Originally Published: July 19, 2011, on EGMNOW.COM

THE BUZZ: Joining the ranks of THQ, EA, and Warner Bros., Sony has come forward and confirmed that they will be the first first-party to include an online pass, rumored to be called PSN Pass, with their games to unlock some, if not all, of a game’s online features.

WHAT WE KNOW: The PSN Pass system will be much like others implemented in third-party games up to this point. A new copy of the game will come with a one-use only code that can be used to access online play for the game. Players who buy the game used from retailers such as Gamestop and want the online content will be forced to go onto the Playstation Store and pay a small fee for a new code to use with their previously owned game, just like with third-party titles that make use of online passes. The price point is still unknown, but will likely be universal across the board once more games begin featuring PSN Pass and Sony has confirmed that Resistance 3 will be the first game to require it for unlocking its online multiplayer.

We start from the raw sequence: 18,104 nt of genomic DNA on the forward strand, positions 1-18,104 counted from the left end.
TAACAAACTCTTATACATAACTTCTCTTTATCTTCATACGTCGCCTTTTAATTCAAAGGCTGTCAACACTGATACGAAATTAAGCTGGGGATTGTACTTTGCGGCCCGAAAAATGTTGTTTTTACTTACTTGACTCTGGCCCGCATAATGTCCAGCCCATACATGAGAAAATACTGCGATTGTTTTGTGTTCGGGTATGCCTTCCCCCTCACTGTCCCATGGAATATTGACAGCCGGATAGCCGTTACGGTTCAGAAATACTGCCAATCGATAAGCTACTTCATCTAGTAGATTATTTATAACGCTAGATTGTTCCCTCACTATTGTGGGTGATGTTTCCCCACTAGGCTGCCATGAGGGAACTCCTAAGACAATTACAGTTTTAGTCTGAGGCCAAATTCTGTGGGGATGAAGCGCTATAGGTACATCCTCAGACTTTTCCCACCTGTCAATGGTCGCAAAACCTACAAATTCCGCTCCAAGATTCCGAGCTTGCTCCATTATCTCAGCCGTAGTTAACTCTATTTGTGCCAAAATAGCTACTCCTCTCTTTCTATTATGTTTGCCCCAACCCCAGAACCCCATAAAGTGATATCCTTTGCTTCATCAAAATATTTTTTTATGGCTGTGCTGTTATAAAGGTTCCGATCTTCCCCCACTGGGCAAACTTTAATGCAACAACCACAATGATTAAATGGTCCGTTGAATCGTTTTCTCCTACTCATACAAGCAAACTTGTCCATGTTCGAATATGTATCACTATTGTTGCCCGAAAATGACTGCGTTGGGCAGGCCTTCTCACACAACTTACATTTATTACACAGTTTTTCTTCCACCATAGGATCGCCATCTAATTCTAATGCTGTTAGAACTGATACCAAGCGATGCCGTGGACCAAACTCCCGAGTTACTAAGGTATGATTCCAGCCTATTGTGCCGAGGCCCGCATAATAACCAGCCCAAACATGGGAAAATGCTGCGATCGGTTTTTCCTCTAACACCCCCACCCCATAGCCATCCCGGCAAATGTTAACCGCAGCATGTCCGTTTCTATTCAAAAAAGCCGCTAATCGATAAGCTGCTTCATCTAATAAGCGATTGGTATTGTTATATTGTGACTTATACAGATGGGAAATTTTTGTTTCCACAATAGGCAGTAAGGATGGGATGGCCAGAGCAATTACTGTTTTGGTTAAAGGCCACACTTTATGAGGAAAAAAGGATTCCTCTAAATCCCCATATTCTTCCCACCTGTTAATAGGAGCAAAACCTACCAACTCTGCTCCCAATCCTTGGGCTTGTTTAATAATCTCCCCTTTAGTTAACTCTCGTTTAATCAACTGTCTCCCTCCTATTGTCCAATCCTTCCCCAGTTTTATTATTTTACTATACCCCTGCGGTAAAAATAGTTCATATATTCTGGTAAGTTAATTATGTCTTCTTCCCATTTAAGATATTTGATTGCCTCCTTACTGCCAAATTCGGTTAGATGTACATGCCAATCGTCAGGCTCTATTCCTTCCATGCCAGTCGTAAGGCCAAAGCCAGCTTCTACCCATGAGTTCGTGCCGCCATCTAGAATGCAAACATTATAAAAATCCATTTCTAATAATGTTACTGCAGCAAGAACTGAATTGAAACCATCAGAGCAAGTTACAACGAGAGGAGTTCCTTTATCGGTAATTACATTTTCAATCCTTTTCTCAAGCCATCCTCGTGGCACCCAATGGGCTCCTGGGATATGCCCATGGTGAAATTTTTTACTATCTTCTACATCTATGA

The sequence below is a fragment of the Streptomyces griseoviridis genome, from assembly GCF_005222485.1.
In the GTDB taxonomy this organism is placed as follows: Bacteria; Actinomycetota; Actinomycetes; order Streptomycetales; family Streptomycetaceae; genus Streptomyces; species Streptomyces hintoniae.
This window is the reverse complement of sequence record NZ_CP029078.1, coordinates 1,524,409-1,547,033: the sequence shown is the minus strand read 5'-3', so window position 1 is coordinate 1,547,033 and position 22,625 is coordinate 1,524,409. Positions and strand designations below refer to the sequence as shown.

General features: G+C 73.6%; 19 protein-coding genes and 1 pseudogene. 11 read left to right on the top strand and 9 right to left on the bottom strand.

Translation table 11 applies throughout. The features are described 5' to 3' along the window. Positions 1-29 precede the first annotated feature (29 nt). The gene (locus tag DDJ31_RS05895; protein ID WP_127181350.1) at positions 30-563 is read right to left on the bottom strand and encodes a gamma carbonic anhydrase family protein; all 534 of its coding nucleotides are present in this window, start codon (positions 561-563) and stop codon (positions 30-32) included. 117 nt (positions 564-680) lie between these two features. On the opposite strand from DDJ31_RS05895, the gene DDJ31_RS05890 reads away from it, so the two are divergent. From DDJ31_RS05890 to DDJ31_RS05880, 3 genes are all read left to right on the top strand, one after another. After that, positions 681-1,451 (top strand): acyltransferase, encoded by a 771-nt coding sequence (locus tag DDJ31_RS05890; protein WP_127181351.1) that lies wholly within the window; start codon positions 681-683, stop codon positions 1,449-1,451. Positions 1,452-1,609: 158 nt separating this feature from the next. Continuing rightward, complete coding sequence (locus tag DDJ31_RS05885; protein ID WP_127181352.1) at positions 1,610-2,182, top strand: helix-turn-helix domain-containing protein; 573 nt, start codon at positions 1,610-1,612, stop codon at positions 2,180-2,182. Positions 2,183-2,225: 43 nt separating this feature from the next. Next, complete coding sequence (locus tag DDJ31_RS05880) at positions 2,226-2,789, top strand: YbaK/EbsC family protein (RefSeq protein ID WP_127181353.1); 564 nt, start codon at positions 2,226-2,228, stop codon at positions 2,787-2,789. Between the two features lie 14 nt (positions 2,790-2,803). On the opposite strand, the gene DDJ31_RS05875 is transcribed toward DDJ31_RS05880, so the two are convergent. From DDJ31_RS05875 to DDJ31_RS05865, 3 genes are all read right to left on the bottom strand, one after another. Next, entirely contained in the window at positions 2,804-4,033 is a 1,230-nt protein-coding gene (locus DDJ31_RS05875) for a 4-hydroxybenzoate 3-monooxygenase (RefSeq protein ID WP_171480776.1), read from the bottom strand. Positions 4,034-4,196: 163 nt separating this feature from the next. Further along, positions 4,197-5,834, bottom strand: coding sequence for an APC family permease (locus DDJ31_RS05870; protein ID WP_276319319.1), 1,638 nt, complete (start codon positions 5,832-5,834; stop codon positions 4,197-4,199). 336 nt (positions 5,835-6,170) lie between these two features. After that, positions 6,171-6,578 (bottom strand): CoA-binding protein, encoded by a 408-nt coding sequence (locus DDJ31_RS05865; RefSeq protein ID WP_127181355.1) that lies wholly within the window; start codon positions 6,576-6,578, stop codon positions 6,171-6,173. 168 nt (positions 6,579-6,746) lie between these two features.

WHAT IT MEANS: “This is an important initiative as it allows us to accelerate our commitment to enhancing premium online services across our first party game portfolio,” said a Sony spokesperson on the matter of PSN Pass. This is clearly just another step by developers and publishers to make sure they receive some sort of cut of the profits from used game sales and it was only a matter of time before the first-parties got in on this. And since Sony’s online pass will already be implemented by September with Resistance 3, even though Sony said it would be game-specific, it isn’t too far fetched to think that Ratchet and Clank: All 4 One, Twisted Metal, and Uncharted 3 could likely see passes as well even though they were not directly mentioned. And if Sony is willing to begin implementing this, could Microsoft be that far behind? Considering you already have to pay for Xbox Live, compared to PSN’s free service, Microsoft could be even more primed to put the screws to used game retailers in the future.

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